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Jed Boal ReportingThe sun is shining on a UDOT project that will help cut the electric bill.
State departments are under orders to reduce their energy use, and UDOT is committed to renewable energy.
A UDOT maintenance shed cuts, grinds and illuminates its way through 34,000 kilowatt hours of electricity a year.
But with solar panels, road crews roll back the electric meter, even on a partly cloudy day.
Tim Ularich, UDOT methods engineer, says, "We're anticipating generating 6,000 to 7,000 kilowatt hours and offsetting the shed's energy demand by 15 percent to 20 percent and saving about $900 a year."
Ken Gardner, an alternative energy engineer, says any commercial facility could do the same. He built the system, and he says alternative energy systems are gaining momentum. "It's a wave we'll continue to see rising. The problem in the industry is there's not enough people who are trained to design and install systems like that," Garnder says.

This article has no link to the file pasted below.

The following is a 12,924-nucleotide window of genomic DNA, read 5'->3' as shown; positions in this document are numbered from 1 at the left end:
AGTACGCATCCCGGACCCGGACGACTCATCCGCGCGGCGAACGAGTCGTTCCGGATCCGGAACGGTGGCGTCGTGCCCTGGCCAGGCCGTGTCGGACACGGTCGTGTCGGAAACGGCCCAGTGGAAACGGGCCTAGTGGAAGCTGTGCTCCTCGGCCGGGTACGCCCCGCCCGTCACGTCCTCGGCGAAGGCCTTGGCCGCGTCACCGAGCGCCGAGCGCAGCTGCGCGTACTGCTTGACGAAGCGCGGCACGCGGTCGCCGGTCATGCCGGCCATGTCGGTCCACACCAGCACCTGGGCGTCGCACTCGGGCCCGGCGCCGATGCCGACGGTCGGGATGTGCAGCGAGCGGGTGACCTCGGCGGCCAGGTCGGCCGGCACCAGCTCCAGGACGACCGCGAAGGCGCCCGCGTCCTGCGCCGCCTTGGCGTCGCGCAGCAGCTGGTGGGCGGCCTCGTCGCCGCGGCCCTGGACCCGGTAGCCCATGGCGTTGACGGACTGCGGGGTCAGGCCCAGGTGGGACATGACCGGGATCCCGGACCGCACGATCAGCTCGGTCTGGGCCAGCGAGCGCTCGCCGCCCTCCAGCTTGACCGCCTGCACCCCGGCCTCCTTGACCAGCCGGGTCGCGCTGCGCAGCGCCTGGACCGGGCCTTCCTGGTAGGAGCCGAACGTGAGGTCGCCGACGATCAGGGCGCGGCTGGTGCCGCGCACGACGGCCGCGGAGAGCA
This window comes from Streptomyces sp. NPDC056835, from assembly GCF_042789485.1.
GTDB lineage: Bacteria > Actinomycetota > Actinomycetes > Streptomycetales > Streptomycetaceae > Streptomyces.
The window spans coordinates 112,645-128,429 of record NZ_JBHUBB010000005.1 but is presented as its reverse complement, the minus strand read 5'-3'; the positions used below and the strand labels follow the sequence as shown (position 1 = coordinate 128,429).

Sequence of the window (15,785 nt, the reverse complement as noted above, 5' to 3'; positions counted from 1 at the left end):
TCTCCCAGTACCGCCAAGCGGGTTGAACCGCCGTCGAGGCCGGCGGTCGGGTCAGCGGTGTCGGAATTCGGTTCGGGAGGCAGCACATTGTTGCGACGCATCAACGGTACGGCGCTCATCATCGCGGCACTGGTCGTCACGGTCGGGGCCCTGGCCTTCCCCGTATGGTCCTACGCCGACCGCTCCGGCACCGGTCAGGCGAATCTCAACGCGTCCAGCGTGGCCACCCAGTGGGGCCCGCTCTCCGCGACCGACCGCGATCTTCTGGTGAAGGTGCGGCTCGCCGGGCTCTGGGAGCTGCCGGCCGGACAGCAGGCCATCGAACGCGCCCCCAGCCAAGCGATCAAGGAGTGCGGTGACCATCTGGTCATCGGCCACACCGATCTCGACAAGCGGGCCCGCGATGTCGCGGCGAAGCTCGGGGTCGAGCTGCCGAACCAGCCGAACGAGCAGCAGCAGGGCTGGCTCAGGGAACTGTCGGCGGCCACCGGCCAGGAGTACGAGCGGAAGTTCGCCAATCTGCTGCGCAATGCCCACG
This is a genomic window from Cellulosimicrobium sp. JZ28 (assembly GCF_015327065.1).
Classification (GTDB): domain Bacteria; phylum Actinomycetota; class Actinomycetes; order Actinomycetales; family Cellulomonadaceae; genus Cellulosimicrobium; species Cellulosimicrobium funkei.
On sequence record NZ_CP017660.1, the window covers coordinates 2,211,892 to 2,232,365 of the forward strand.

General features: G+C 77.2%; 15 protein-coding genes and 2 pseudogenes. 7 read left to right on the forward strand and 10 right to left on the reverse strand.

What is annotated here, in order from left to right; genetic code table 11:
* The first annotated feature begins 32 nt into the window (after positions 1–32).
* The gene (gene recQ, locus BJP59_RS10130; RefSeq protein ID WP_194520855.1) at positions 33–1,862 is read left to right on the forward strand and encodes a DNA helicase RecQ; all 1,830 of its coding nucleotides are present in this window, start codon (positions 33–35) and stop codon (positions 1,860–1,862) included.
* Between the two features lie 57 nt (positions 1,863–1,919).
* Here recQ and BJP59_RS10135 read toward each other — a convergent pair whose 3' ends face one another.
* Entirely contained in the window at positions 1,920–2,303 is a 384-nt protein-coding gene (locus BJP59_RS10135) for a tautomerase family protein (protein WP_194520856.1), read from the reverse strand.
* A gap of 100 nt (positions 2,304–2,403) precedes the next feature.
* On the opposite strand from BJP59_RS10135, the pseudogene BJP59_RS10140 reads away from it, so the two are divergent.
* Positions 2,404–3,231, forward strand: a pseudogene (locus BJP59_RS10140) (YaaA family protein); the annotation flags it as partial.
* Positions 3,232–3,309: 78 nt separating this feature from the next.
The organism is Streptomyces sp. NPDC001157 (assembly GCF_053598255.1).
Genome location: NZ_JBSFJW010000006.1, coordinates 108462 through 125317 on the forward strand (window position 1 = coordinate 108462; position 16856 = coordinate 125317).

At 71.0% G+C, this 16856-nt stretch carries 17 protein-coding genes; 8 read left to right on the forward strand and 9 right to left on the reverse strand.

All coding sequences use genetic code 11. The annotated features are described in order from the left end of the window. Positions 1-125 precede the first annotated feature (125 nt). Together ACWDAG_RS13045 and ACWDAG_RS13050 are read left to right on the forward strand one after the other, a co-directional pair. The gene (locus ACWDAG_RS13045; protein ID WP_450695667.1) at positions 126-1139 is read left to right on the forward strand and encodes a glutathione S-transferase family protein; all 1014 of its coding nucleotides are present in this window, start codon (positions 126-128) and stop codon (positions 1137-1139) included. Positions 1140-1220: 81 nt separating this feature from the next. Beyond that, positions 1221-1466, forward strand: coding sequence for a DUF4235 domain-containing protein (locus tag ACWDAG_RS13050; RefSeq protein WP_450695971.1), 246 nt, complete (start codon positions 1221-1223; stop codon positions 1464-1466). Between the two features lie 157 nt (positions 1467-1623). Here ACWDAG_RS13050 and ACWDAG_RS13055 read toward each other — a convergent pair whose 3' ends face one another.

The installation is not very complicated. It takes one day to put the panels in and another day to take care of the wiring. Once the system is in, it's very low maintenance. Ularich says, "Solar is very attractive solution both residentially and commercially because you put it up, you set it, forget it, and move on."
More than a year ago, Gov. Huntsman told state agencies to install on-site renewable energy sources to generate 2 percent of their energy and improve efficiency 20 percent by 2015.
Other UDOT facilities will get panels. A windmill will go up in Milford. "The next step is to come in and make sure we're practicing emergency efficiency," says Ularich.
Conservation, changing light bulbs, and other ideas will improve the efficiency of the system. A $10,000 grant from the state paid for about one-third of the project.